понедельник, 12 июня 2017 г.

The Simplest Way to Mess Up om/build

I played with ClojureScript Om recently and, while working on a stupidly simple task, stumbled into a strange problem when my components losed state and got re-rendered whenver a user attempted any interactions that caused the underlying data to change.

I had a component that was bound to a path in app state holding a vector of maps. It consisted of several identical components, whose purpose was to edit values in these maps. Each of these editors updated the corresponding value during the onChange event - whenever a user would edit the text in them. An important detail is also that these editors had state - they could either be in "view" mode (rendered as <span>) or in the "edit" mode (rendered as <input>). The thing transitions to the "edit" mode when it is clicked and jumps back after user hits Enter in the input or moves focus somewhere else. It all worked pretty fine until I actually started editing stuff - whenever I pressed a key all the components would get re-rendered and, more importantly, lose the editing state.

I attempted some debugging and code tweaking, but nothing helped or even shed the light on what was going on - I saw that the controls were re-rendering, saw that their state was lost immediately after edits and later even noticed that they are being mounted as new ones after edits. This later observation explained the problem with lost state, but didn't give me much clue onto why that was happenning. However the thing got clear after I read the documentation for om's build and build-all functions a couple times:

build
(defn build
  ([f x] ...)
  ([f x m] ...))
Constructs an Om component. f must be a function that returns an instance of om.core/IRender or om.core/IRenderState. f must take two arguments - a value and the backing Om component usually referred to as the owner. f can take a third argument if :opts is specified in m. The component is identified by the function f. Changing f to a different function will construct a new component, while changing the return value will not change component. x can be any value. m is an optional map of options.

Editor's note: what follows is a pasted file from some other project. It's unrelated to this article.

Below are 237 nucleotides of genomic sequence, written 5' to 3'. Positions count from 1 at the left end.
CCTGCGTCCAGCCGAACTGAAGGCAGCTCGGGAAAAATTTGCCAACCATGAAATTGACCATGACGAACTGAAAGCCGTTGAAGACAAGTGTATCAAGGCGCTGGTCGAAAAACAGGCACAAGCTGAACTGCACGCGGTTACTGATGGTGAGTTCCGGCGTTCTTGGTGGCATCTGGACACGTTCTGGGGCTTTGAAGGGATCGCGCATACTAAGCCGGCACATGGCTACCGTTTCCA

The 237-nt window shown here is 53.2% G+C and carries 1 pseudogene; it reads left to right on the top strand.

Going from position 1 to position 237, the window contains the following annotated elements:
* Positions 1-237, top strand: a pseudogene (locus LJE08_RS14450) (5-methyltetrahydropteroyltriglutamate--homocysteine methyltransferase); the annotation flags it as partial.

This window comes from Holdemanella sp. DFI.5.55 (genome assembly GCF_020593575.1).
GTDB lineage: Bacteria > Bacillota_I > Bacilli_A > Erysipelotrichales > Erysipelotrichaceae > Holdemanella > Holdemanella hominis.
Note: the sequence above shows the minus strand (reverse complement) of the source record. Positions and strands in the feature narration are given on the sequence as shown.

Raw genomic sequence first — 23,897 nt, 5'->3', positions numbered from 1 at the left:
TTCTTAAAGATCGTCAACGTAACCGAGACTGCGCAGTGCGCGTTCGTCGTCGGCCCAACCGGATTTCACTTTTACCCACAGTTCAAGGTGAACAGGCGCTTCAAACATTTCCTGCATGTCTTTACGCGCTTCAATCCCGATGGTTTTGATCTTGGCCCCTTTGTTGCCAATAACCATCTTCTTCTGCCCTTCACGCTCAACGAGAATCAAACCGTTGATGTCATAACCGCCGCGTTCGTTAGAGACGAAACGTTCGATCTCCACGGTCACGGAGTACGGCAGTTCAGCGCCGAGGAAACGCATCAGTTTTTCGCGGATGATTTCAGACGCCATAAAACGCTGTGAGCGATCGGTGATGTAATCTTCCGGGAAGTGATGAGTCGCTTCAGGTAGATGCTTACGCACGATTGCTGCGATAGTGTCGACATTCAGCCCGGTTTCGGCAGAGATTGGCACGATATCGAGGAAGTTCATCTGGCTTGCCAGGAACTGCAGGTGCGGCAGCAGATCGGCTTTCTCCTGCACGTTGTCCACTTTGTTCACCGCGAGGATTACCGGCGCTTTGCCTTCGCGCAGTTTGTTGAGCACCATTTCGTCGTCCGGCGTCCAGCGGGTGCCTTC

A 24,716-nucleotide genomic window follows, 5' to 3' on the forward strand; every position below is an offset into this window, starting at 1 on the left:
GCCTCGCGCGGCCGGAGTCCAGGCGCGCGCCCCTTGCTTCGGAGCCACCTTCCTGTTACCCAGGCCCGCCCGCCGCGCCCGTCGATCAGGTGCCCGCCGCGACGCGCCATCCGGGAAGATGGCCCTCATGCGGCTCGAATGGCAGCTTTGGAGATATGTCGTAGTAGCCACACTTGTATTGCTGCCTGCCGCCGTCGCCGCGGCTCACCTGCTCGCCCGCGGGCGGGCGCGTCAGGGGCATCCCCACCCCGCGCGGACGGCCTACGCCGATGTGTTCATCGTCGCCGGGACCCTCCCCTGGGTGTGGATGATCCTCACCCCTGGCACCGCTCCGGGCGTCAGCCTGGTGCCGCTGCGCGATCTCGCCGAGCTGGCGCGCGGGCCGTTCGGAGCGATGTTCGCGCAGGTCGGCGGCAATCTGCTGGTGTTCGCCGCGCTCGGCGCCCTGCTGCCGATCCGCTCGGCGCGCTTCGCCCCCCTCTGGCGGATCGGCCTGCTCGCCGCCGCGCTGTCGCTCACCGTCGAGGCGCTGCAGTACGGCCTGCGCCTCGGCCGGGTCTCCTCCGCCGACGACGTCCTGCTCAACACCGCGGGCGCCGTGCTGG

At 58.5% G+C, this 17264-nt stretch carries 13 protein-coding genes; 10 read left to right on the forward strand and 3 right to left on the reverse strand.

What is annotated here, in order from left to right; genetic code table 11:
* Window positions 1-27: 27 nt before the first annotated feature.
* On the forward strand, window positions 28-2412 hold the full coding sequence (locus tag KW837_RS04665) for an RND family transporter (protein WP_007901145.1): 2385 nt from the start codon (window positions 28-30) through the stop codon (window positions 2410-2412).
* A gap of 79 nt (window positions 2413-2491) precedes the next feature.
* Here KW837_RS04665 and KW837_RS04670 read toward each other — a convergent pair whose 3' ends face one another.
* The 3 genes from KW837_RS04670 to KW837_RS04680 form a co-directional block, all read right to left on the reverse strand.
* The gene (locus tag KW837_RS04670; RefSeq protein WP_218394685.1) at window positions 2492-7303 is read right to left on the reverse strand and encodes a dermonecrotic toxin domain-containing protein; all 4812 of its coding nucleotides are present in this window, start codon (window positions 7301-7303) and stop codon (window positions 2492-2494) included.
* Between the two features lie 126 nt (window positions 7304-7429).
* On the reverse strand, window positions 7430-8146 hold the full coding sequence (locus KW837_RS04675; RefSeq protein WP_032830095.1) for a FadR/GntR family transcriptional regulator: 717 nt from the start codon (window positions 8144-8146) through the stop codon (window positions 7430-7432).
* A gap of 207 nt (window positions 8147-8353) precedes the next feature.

At some point I noticed my dumb mistake - I was calling build-all like this:
(defn component [data owner]
   (reify
     om/IRender
     (render [_]
       (html
        [:div.container
         (om/build-all (fn [data owner opts]
                        (if some-condition
                          (edit-component1 data owner opts)
                          (edit-component2 data owner opts)))
                       (:attributes data)
                       {:key :attribute-id
                        :opts {}})]))))

Which means that on each render of the parent component I would pass a new function to build-all. Because components "are identified by their functions", that meant that on every change of the underlying state the parent component will start re-rendering the child ones, see a new function created by the (fn []) form and believe that it is rendering new components. Thus it won't even want to connect the old state to them and they will be rendered in the default "view" state.

Simply changing my code to the following dirty thing immediately resolved the issue:
(defn edit-component [data owner opts]
 (if some-condition
   (edit-component1 data owner opts)
   (edit-component2 data owner opts)))

(defn component [data owner]
   (reify
     om/IRender
     (render [_]
       (html
        [:div.container
         (om/build-all edit-component
                       (:attributes data)
                       {:key :attribute-id
                        :opts {}})]))))

The conclusion is simple: never ever pass to build or build-all a function that you create in the render method of the parent component or in any other bit of code that is called multiple times over the lifetime of your components. If you do this you will get new components built everytime and thus lose whatever information you associate with them (plus some time for their creation). I hope that you never commit this mistake, because that's one of the dumb things that require time to spot, but if you are unfortunate to run into it, this note may help.